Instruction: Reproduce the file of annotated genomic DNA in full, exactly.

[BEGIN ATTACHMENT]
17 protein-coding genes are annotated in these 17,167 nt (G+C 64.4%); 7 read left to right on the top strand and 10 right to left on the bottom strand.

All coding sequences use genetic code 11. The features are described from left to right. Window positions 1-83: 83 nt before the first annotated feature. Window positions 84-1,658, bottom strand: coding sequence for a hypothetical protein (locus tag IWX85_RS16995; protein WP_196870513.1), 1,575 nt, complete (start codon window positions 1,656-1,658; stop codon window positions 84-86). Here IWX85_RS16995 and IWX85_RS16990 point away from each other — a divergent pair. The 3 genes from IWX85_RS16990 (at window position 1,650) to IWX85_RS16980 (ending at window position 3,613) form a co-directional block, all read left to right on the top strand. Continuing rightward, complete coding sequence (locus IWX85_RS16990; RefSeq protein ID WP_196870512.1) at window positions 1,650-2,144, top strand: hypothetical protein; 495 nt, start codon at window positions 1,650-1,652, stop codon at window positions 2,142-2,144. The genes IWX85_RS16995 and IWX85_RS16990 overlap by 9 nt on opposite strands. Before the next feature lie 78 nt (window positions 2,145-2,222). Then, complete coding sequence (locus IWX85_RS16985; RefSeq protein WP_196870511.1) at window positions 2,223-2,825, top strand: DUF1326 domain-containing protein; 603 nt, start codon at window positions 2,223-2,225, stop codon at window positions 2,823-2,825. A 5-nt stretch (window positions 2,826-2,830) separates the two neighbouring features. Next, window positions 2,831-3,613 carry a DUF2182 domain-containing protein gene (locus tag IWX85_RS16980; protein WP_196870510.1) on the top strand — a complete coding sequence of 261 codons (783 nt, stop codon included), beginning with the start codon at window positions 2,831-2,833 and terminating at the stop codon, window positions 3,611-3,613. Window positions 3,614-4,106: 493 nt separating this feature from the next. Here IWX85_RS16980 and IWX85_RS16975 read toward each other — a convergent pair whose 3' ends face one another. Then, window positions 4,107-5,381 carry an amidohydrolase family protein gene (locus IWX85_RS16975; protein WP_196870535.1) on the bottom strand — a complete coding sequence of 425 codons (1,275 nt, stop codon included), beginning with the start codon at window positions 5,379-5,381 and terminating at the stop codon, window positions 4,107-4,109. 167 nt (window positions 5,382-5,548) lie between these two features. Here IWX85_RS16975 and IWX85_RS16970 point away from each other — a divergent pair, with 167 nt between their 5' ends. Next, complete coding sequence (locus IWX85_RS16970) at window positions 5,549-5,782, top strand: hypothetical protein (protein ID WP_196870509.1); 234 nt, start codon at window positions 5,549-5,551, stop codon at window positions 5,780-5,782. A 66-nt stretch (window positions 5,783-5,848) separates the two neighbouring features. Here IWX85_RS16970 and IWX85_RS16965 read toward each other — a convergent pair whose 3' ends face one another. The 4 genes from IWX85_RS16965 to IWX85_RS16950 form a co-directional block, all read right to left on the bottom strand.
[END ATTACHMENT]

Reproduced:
17 protein-coding genes are annotated in these 17,167 nt (G+C 64.4%); 7 read left to right on the top strand and 10 right to left on the bottom strand.

All coding sequences use genetic code 11. The features are described from left to right. Window positions 1-83: 83 nt before the first annotated feature. Window positions 84-1,658, bottom strand: coding sequence for a hypothetical protein (locus tag IWX85_RS16995; protein WP_196870513.1), 1,575 nt, complete (start codon window positions 1,656-1,658; stop codon window positions 84-86). Here IWX85_RS16995 and IWX85_RS16990 point away from each other — a divergent pair. The 3 genes from IWX85_RS16990 (at window position 1,650) to IWX85_RS16980 (ending at window position 3,613) form a co-directional block, all read left to right on the top strand. Continuing rightward, complete coding sequence (locus IWX85_RS16990; RefSeq protein ID WP_196870512.1) at window positions 1,650-2,144, top strand: hypothetical protein; 495 nt, start codon at window positions 1,650-1,652, stop codon at window positions 2,142-2,144. The genes IWX85_RS16995 and IWX85_RS16990 overlap by 9 nt on opposite strands. Before the next feature lie 78 nt (window positions 2,145-2,222). Then, complete coding sequence (locus IWX85_RS16985; RefSeq protein WP_196870511.1) at window positions 2,223-2,825, top strand: DUF1326 domain-containing protein; 603 nt, start codon at window positions 2,223-2,225, stop codon at window positions 2,823-2,825. A 5-nt stretch (window positions 2,826-2,830) separates the two neighbouring features. Next, window positions 2,831-3,613 carry a DUF2182 domain-containing protein gene (locus tag IWX85_RS16980; protein WP_196870510.1) on the top strand — a complete coding sequence of 261 codons (783 nt, stop codon included), beginning with the start codon at window positions 2,831-2,833 and terminating at the stop codon, window positions 3,611-3,613. Window positions 3,614-4,106: 493 nt separating this feature from the next. Here IWX85_RS16980 and IWX85_RS16975 read toward each other — a convergent pair whose 3' ends face one another. Then, window positions 4,107-5,381 carry an amidohydrolase family protein gene (locus IWX85_RS16975; protein WP_196870535.1) on the bottom strand — a complete coding sequence of 425 codons (1,275 nt, stop codon included), beginning with the start codon at window positions 5,379-5,381 and terminating at the stop codon, window positions 4,107-4,109. 167 nt (window positions 5,382-5,548) lie between these two features. Here IWX85_RS16975 and IWX85_RS16970 point away from each other — a divergent pair, with 167 nt between their 5' ends. Next, complete coding sequence (locus IWX85_RS16970) at window positions 5,549-5,782, top strand: hypothetical protein (protein ID WP_196870509.1); 234 nt, start codon at window positions 5,549-5,551, stop codon at window positions 5,780-5,782. A 66-nt stretch (window positions 5,783-5,848) separates the two neighbouring features. Here IWX85_RS16970 and IWX85_RS16965 read toward each other — a convergent pair whose 3' ends face one another. The 4 genes from IWX85_RS16965 to IWX85_RS16950 form a co-directional block, all read right to left on the bottom strand.